What is this?

Low end but strangely fascinating way of eating sushi cuisine. The cooks stand in the centre of a service island, preparing sushi of all types; the sushi portions are put on color-coded little dishes, and the dishes are placed on a refrigerated conveyor belt that loops around the island.
The customers sit outside, and they grab what they like off the belt. At the end of the meal, they call a waiter that counts the number of the dishes and shouts a total to the cashier.

In "traditional" kaitenzushi restaurants, the conveyor belt forms a large oval and the sushi masters stand inside, sometimes taking orders for a particular kind of sushi. Recently, constructions became popular where the conveyor belts form a series of tight long loops, with customers sitting on both sides and the sushi makers at one end of the room. This allows more customers to sit, but makes the whole thing a bit more fast food like than it already was.

Is it traditional?

kaitenzushi in Japanese means "revolving sushi". Also known in the west as a sushi train. This popular method of displaying and vending sushi was invented by Yoshiaki Shiraishi, whose inspiration was seeing bottles moving around conveyers in a brewery. He opened his first kaiten zushi-ya in Osaka in the year 1958.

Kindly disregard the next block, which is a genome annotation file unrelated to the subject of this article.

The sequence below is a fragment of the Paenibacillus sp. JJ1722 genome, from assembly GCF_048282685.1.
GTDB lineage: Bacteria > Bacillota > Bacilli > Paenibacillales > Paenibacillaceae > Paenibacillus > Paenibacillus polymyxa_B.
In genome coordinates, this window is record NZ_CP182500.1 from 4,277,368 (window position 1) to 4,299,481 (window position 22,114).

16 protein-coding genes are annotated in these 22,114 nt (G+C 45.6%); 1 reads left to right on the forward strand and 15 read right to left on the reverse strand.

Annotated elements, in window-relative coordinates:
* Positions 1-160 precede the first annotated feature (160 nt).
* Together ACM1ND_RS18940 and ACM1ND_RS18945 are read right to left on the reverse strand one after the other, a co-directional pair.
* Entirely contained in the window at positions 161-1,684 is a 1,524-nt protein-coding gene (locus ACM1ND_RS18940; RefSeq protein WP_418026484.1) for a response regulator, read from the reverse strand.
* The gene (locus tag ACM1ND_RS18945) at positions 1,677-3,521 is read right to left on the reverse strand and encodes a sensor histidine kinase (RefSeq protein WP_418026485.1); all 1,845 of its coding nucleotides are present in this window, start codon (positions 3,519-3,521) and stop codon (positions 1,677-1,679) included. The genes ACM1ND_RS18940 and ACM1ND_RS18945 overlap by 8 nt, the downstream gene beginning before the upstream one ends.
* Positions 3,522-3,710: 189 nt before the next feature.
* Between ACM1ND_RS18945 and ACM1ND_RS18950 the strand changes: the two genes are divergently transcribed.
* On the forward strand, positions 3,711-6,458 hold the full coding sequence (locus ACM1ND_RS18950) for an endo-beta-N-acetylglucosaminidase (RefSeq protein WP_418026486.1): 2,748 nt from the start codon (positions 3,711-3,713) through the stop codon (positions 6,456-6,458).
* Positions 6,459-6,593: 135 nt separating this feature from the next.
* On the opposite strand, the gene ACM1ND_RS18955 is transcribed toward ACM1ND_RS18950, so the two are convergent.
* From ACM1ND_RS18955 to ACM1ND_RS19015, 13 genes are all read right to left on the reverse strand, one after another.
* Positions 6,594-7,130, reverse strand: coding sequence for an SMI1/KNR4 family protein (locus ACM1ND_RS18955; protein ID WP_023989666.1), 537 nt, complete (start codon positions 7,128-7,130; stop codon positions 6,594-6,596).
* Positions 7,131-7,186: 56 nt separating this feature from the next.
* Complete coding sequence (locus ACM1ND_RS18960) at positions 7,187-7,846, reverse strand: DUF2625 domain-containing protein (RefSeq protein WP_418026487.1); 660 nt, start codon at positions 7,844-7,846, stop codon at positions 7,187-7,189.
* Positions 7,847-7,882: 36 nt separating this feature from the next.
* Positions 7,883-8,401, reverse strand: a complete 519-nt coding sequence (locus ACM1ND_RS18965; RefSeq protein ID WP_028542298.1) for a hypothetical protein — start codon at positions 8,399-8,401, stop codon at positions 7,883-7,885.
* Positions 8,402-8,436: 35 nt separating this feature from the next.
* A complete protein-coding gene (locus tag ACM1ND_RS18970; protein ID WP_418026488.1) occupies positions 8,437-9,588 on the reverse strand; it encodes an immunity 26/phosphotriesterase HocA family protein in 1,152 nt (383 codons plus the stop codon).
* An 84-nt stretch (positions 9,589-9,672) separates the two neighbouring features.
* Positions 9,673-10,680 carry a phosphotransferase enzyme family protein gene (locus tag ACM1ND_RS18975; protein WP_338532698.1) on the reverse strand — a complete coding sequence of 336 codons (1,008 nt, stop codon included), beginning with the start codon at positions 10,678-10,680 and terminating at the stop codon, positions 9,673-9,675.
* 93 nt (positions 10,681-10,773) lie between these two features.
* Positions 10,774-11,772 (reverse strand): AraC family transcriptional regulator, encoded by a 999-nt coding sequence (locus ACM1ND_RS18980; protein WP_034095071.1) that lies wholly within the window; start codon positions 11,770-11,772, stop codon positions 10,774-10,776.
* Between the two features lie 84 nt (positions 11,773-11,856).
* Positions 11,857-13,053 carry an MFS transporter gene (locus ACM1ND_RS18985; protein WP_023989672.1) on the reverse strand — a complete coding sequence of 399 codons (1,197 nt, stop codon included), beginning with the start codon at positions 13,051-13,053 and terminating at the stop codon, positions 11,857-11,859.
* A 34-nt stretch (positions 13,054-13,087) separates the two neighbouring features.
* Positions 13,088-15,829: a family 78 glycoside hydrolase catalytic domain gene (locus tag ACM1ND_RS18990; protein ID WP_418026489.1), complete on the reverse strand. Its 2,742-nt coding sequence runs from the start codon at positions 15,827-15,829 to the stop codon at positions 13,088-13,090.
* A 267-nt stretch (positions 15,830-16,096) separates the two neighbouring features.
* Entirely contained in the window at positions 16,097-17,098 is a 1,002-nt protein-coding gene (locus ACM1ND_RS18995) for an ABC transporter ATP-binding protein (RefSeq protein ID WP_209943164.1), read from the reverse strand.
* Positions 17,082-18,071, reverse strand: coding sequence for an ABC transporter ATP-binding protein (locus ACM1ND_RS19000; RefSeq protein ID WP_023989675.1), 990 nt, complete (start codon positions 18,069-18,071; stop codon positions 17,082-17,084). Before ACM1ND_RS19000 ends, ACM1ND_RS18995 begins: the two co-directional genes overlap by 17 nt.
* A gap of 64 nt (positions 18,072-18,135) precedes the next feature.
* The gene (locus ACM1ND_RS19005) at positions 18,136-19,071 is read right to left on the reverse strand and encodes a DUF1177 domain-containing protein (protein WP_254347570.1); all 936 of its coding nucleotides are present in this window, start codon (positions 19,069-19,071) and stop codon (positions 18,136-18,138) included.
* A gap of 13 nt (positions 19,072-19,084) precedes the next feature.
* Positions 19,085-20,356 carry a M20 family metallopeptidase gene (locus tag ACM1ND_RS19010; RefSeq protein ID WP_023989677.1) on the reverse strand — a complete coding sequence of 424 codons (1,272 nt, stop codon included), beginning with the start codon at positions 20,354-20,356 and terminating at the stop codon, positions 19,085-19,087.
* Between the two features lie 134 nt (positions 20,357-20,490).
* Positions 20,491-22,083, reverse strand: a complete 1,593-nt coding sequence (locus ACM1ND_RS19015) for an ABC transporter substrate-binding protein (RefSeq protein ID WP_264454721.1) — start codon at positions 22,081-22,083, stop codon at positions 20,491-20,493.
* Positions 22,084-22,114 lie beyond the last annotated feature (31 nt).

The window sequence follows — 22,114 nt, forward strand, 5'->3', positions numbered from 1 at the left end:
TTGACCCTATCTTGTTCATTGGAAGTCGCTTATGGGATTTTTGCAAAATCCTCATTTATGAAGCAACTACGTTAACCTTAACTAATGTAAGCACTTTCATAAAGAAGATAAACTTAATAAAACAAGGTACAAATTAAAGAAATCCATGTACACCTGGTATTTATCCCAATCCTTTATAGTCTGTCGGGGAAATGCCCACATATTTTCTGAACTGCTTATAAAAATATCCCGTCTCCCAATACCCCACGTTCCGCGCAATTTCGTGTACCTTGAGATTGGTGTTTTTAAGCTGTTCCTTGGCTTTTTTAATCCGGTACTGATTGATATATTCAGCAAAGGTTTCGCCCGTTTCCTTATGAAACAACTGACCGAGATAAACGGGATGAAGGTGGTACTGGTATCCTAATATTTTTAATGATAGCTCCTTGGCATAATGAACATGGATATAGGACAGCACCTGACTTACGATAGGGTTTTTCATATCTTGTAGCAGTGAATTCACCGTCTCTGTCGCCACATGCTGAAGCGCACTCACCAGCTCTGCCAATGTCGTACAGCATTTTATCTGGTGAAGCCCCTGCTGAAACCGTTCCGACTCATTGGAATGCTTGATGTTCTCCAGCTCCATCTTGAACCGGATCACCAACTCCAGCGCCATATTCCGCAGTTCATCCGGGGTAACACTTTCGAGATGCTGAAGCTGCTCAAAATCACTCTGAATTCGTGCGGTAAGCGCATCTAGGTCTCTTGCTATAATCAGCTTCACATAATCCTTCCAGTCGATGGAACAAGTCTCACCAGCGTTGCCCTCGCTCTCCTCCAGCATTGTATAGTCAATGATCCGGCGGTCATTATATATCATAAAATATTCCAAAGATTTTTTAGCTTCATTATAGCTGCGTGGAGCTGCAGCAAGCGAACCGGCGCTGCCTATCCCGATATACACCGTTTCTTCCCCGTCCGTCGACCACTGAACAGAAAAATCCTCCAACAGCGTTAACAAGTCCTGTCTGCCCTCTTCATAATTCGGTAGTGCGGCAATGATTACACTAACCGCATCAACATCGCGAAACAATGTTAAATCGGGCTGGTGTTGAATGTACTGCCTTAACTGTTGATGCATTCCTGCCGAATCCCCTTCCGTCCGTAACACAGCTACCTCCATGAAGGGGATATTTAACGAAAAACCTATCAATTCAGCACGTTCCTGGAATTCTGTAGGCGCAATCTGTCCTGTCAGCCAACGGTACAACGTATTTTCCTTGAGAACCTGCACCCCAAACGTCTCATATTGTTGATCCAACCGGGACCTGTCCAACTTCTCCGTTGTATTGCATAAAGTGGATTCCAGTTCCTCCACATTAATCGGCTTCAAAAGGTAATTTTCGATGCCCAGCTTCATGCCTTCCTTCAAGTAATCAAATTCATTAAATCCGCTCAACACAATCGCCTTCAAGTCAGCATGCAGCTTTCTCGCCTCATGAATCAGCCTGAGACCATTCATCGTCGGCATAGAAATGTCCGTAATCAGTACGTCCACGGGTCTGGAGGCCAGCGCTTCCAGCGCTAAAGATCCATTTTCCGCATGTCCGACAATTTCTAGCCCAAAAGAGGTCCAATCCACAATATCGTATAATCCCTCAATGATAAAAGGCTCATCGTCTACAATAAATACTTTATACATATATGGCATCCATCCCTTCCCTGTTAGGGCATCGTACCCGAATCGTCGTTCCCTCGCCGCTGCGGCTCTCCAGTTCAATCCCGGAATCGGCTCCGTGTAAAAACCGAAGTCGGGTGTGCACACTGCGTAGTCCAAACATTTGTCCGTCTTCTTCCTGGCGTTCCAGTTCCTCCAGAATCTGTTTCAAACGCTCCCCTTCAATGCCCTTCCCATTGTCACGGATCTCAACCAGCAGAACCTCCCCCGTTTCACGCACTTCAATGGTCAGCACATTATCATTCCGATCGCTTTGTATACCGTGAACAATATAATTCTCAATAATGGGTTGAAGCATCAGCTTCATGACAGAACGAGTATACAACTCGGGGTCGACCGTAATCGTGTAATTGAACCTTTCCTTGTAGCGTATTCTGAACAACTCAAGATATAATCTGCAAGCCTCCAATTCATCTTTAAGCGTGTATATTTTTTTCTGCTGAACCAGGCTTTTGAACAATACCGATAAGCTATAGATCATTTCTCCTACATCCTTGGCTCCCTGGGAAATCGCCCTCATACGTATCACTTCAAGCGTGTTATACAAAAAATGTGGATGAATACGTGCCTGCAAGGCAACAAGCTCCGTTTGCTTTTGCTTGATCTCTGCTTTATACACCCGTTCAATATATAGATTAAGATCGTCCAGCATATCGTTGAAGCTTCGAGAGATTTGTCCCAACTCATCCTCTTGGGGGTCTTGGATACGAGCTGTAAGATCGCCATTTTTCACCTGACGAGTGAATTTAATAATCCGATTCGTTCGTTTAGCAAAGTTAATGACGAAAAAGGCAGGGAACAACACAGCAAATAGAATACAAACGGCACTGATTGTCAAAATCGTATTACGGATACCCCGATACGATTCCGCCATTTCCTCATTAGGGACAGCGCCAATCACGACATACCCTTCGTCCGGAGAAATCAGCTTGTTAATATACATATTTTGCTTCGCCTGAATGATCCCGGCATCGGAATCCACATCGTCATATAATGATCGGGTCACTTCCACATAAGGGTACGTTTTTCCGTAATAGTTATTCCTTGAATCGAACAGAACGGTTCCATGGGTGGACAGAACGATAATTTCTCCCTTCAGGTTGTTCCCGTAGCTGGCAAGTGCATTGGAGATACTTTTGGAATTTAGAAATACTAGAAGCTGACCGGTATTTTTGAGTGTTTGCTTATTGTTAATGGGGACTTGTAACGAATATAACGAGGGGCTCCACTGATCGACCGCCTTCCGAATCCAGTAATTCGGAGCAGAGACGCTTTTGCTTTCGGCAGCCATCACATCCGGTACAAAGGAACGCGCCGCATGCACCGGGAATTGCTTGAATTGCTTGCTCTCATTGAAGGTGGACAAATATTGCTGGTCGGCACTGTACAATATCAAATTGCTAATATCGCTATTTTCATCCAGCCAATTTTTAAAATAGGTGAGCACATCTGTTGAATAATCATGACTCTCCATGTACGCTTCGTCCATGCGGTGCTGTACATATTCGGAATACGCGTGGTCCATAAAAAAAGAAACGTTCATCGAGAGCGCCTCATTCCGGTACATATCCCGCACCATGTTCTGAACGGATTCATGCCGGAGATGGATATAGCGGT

Shiraishi-san died in August 2001, in Osaka, of liver failure (he was aged 87).

In practice

These establishments are not known for being of the highest quality, but if visited at a busy time, should provide adequately fresh and inexpensive meal in urban Japan. Watch out for the excessive use of wasabi, often an attempt to hide tastes that are not perfect.

Kaitenzushi goes for between 100 and 200 yen per little dish. It is not difficult to run up a bill of 1500 yen.

The customer has also access to gari (pickled ginger) in large amounts, hashi (aka chopsticks), green tea bags, mugs and intriguing little taps. Those little taps let out scalding hot water for your tea. Trying to use them to wash your hands could be a very exciting experience, and if you do it could you please send me some pictures?

If you want some specific or unusual type of sushi that is on the menu but not on the conveyor (like eel or sea urchin), you can always ask the cook. Some times the fish can be unpleasantly cold; let it rest for some minutes, otherwise it will have almost no taste in your mouth.

This writeup has assimilated kaiten sushi, kaiten zushi and kaitensushi. I have been convinced that the one true spelling is this one. Thanks to simonc and -brazil- for contributing large fragments of their knowledge.

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